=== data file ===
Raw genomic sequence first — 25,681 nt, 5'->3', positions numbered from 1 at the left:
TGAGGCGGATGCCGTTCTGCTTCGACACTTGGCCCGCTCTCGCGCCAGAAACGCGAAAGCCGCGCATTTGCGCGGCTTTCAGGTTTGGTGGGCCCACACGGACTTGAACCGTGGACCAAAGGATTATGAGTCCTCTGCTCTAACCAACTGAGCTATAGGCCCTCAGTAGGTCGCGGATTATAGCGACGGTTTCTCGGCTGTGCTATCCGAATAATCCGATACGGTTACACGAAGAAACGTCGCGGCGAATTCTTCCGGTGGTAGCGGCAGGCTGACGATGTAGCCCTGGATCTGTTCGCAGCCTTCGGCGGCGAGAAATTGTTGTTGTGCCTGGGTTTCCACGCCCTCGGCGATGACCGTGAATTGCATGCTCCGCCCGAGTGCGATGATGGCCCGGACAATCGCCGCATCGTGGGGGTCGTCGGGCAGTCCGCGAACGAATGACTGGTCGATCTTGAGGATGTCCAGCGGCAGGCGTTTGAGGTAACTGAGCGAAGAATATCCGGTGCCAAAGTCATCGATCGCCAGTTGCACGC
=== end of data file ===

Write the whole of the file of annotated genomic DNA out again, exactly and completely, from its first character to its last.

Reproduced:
Raw genomic sequence first — 25,681 nt, 5'->3', positions numbered from 1 at the left:
TGAGGCGGATGCCGTTCTGCTTCGACACTTGGCCCGCTCTCGCGCCAGAAACGCGAAAGCCGCGCATTTGCGCGGCTTTCAGGTTTGGTGGGCCCACACGGACTTGAACCGTGGACCAAAGGATTATGAGTCCTCTGCTCTAACCAACTGAGCTATAGGCCCTCAGTAGGTCGCGGATTATAGCGACGGTTTCTCGGCTGTGCTATCCGAATAATCCGATACGGTTACACGAAGAAACGTCGCGGCGAATTCTTCCGGTGGTAGCGGCAGGCTGACGATGTAGCCCTGGATCTGTTCGCAGCCTTCGGCGGCGAGAAATTGTTGTTGTGCCTGGGTTTCCACGCCCTCGGCGATGACCGTGAATTGCATGCTCCGCCCGAGTGCGATGATGGCCCGGACAATCGCCGCATCGTGGGGGTCGTCGGGCAGTCCGCGAACGAATGACTGGTCGATCTTGAGGATGTCCAGCGGCAGGCGTTTGAGGTAACTGAGCGAAGAATATCCGGTGCCAAAGTCATCGATCGCCAGTTGCACGC